Well, I just meant: there's nothing intrinsically wrong with Skrillex, and there's no reason to bring him up in a thread about Bob Dylan.
posted by koeselitz at 11:28 AM on July 2


– I mean are we seriously going to start up with that "Dylan was wonderful, musicians these days are total crap" nonsense? That's what that sounded like, which is why I was annoyed, but I guess that might not have been what you meant, Atom Eyes.
posted by koeselitz at 11:30 AM on July 2


And I bet they all have too many verses and are sung by a guy whose voice sounds like an old friction-drive toy being endlessly, endlessly revved against a worn nylon carpet and are works of absolute genius.
posted by dances_with_sneetches at 11:31 AM on July 2 [5 favorites]


Little known factoid: In the original draft of the song asking, "How many roads must a man walk down before they will call him a man?" Dylan answered the question. (spoiler alert) Six.

Actually the original draft reads "Siri, how many roads must a man walk down..." Dude was prescient.
posted by yoink at 11:34 AM on July 2 [1 favorite]


Why did they need to cut a new acetate just to figure out sequencing? Couldn't they just be sending tapes back and forth?

I think in those days, if you had a lathe that could cut acetates in house, this was just as easy, if not easier than making tapes, and certainly easier to play back on the other end since turntables were ubiquitous.

It's like going home with a burnt CD of a rough mix was back in the early 00's before MP3's & players became a thing.

My kids are going to inherit 3 or 4 fat wallets full of roughs on CD, but unfortunately for them, they won't fetch much at auction.
posted by Devils Rancher at 11:40 AM on July 2


Paul F. Tompkins, on learning of Dylan's Christmas album, said something along the lines of "Now here is a man clearly in love with the sound of his voice." I've always been a fan of Bob Dylan, his writing AND singing, but that offhand remark tweaked my perception of him slightly. Like, it doesn't even matter if I think he's a good singer. He does. He keeps singing. He keeps recording and releasing countless hours of material. He could have quit music altogether decades ago and focused on making those ugly rusty gates, showing paintings based on the weight of his name but, nope, he'd rather play a couple hundred shows a year, and what's more, singing the old favourites people wanna hear with melodies they won't even recognize.
posted by Lorin at 11:42 AM on July 2


Well, I just meant: there's nothing intrinsically wrong with Skrillex, and there's no reason to bring him up in a thread about Bob Dylan.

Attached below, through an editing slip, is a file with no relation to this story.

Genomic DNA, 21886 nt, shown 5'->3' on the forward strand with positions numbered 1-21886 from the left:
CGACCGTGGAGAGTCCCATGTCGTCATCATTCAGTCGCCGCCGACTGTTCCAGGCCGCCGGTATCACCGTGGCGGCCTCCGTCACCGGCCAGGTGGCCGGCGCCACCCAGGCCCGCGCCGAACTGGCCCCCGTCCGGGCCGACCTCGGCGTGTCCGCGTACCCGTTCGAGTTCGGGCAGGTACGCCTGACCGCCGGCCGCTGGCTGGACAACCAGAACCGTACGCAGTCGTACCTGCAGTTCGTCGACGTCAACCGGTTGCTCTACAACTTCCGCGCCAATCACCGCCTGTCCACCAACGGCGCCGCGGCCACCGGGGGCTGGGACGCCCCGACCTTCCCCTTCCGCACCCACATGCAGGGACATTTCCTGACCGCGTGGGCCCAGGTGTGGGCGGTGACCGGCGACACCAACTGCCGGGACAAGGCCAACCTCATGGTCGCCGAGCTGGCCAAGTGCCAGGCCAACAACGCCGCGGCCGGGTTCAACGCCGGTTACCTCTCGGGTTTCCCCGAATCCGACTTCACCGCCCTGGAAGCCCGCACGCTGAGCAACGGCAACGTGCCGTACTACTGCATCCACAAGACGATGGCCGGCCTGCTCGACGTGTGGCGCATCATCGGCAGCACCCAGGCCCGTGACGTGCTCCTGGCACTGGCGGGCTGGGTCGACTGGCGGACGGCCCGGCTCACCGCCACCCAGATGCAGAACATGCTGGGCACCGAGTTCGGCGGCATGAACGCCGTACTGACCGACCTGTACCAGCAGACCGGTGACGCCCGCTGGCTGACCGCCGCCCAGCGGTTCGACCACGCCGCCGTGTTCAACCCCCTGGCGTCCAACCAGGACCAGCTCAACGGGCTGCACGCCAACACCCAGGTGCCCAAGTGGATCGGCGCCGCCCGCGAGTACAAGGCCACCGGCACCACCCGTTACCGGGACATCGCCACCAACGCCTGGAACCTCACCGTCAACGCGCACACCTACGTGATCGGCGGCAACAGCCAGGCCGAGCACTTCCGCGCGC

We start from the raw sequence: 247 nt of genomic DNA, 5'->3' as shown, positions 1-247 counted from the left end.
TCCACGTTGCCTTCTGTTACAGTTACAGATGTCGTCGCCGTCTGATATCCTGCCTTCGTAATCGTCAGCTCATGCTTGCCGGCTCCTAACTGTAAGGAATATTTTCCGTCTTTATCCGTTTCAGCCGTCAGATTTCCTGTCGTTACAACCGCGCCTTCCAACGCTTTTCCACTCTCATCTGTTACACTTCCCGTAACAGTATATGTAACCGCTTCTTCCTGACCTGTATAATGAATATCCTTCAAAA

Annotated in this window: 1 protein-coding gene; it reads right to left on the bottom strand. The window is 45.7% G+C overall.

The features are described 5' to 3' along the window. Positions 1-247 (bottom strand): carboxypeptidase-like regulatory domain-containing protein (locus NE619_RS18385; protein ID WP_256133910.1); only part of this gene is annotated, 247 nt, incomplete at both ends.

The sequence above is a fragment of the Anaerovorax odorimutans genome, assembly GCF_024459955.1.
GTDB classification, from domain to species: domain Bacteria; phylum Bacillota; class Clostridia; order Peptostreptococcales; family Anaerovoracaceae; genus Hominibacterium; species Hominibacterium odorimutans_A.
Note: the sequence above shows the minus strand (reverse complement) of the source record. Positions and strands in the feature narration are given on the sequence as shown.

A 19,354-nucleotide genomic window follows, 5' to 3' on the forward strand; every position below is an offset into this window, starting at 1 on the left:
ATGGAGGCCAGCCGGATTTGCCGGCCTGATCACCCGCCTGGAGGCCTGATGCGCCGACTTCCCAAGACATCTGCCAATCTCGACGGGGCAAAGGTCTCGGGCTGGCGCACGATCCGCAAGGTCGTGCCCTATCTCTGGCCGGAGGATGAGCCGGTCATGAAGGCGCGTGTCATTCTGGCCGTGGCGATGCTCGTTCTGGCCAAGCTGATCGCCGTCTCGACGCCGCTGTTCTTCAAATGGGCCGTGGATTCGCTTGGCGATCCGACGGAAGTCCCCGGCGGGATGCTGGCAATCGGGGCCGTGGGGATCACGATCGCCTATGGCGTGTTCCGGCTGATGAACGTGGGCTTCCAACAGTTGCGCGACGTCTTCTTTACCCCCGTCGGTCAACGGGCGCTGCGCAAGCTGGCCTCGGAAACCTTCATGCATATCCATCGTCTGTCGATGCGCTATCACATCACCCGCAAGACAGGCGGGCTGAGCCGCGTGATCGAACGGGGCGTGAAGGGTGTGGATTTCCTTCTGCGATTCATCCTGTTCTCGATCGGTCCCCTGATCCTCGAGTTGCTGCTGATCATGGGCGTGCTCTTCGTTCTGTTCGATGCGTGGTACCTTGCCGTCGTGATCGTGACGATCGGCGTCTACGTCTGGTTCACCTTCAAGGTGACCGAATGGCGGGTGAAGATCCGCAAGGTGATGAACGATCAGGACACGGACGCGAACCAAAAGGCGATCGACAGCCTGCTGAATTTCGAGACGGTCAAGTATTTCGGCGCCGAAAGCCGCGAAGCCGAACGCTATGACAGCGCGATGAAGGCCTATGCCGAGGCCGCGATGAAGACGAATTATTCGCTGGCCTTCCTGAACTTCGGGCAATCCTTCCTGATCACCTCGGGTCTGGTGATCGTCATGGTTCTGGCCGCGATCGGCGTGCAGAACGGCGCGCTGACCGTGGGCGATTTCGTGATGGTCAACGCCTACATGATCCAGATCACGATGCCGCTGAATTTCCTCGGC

I think the point was less about Skrillex vs. Dylan as it was about the nature of analog recording (i.e., a relatively stable artifact) vs. digital recording (i.e., a relatively unstable artifact), no?
posted by scody at 11:48 AM on July 2 [2 favorites]


Ah, that might be true. Sorry, Atom Eyes.

It's interesting, though. The first thing I thought of was John Darnielle, who now (so I've heard) tends to destroy anything that isn't a master for a released album, because he doesn't trust people not to leak them. He's an intriguing case because he spans that digital divide – he was making analog tape recordings on a little boom box twenty years ago, but now does professional recordings with a full band. I guess the little analog tapes were easier to keep track of and keep to his chest, as it were. But I would bet he still has a lot of things that he hasn't released but is holding onto.
posted by koeselitz at 11:51 AM on July 2 [1 favorite]


I think semi-permanent (at least multi-generation) archiving of our digital media is something that people really aren't thinking enough about. How many of us have digital snapshots--not art, just snapshots, the kind you might have had boxes of before--that will never be printed? Will your grandkids be able to sift through them the way we sift through old, stuck-together photos now? Unlikely, given changing standards, local/cloud storage, password-protection, and so on.

I've got a hard disk full of masters and multitracks that won't ever be worth a lick to anybody else, but that I've thought about how to preserve. Not because they're great works (spoiler: they stink) but because somewhere down the line, somebody in the family might find them an interesting curiosity.
posted by uncleozzy at 11:57 AM on July 2 [3 favorites]


It's too bad we can't have a Dylan thread without it getting derailed into whether or not we like his singing voice. There's not much left these days, but dammit, go listen to Corrina, Corrina. To me, it's a thing of singular emotional beauty that stands up to any great vocal performance of that decade. He was indeed at ease with his sining abilities, such as they were, from the very beginning.